Those of us of a certain age have lived through some amazing historical events in recent decades. I was living in Germany when the wall came down and East and West Germany were reunited in what was a relatively peaceful process. I was living back in the UK when the Northern Ireland Peace Agreement came into force and saw the cessation of IRA terrorism and the devolvement of power to the Stormont government. And I remember the “Free Nelson Mandela” songs and the anti-apartheid marches and movements, the release of Mandela and the Truth and Reconciliation Commission that was established in the mid nineties, not long after I left university.
Against the backdrop of civil war and mass bloodshed in Syria, the rise of ISIS, renewed terrorism on the streets of Manchester and London and in other cities around the world, these relatively peaceful revolutions and resolutions of longstanding conflicts and injustices are all the more amazing and hope-giving.
Why was a peaceful transition possible in South Africa, rather than the predicted full-scale revolution, ‘fighting to the last drop of blood’, and so on, possible? What lessons, if any, can be learned for other contexts and conflicts? In his extensive analysis of the South African context, Welsh draws together various strands as to why South Africa has been able to dismantle apartheid and transition from a racial oligarchy to a democratic order without major bloodshed or civil war.
The first reason that this was possible was leadership. On a course entitled Leadership with Global Perspectives, it is particularly interesting to consider the roles of De Klerk and Mandela, Archbishop Desmond Tutu, other church leaders, business leaders and so on. In the midst of chaos, injustice, fear and ferment, courageous leadership was vital to steer South Africa through to a more peaceful democratic future. Welsh quotes Eglin on how important this leadership was:
“South Africa […] took a unique route, largely because of a rare display of leadership: a relatively conservative Afrikaner leader decided to negotiate before he had lost, and an imprisoned leader of a liberation movement decided to negotiate before he had won.”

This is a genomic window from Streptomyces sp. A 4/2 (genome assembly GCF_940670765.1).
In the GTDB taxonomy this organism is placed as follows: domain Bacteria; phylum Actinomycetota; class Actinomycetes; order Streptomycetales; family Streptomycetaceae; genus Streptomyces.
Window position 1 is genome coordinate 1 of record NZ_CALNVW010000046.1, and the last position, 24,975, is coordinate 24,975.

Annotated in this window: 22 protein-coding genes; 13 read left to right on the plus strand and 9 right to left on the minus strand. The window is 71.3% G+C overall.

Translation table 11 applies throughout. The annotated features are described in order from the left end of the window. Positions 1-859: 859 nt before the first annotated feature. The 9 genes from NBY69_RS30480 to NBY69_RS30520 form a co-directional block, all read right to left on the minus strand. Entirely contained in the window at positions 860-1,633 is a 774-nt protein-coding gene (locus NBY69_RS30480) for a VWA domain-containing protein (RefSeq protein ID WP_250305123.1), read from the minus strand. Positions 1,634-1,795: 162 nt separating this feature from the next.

What Welsh does not do, thankfully, is paint an overly simplistic picture of these leaders, of good versus evil, the good guys and the bad guys. These are all human beings, with their respective flaws and weaknesses. However, it is their leadership and courage in the face of overwhelming odds that helps to deliver South Africa from the oppression and destruction of apartheid. The resulting peace is fragile and complicated and imperfect and messy, but it is peace and it is progress.
While leadership was vital, however, Welsh points out that there was no single-factor cause that can satisfactorily explain the transformation that took place in South Africa. Shifts in society, capitalism and economic realities, pressure for change ‘from below’, the role of church and business leaders, international sanctions, and the political reality of the inevitable failure of apartheid (as was the case with communism in the USSR) all contributed.
Finally, I would like to highlight the Truth and Reconciliation Commission as a vital factor in this whole process. The truth shall set you free. When I have spoken on forgiveness, I have always emphasised the importance of apportioning blame, of naming the crime, of speaking the truth. Forgiveness is never about letting people off the hook, or minimizing what they have done. The TRC was vital in achieving this – speaking truth and bringing reconciliation to a divided nation. The end result has not been neat and tidy, but as Welsh concludes: “even if it is a democracy of a poor quality, South Africa is nevertheless a vastly better society than it was under apartheid.”
I am looking forward to experiencing this first hand in September!
 Welsh, David. The Rise and Fall of Apartheid. Johannesburg: Jonathan Ball Publishers, 2010, Kindle Edition, loc. 12914.
 Welsh (2010), loc. 13186.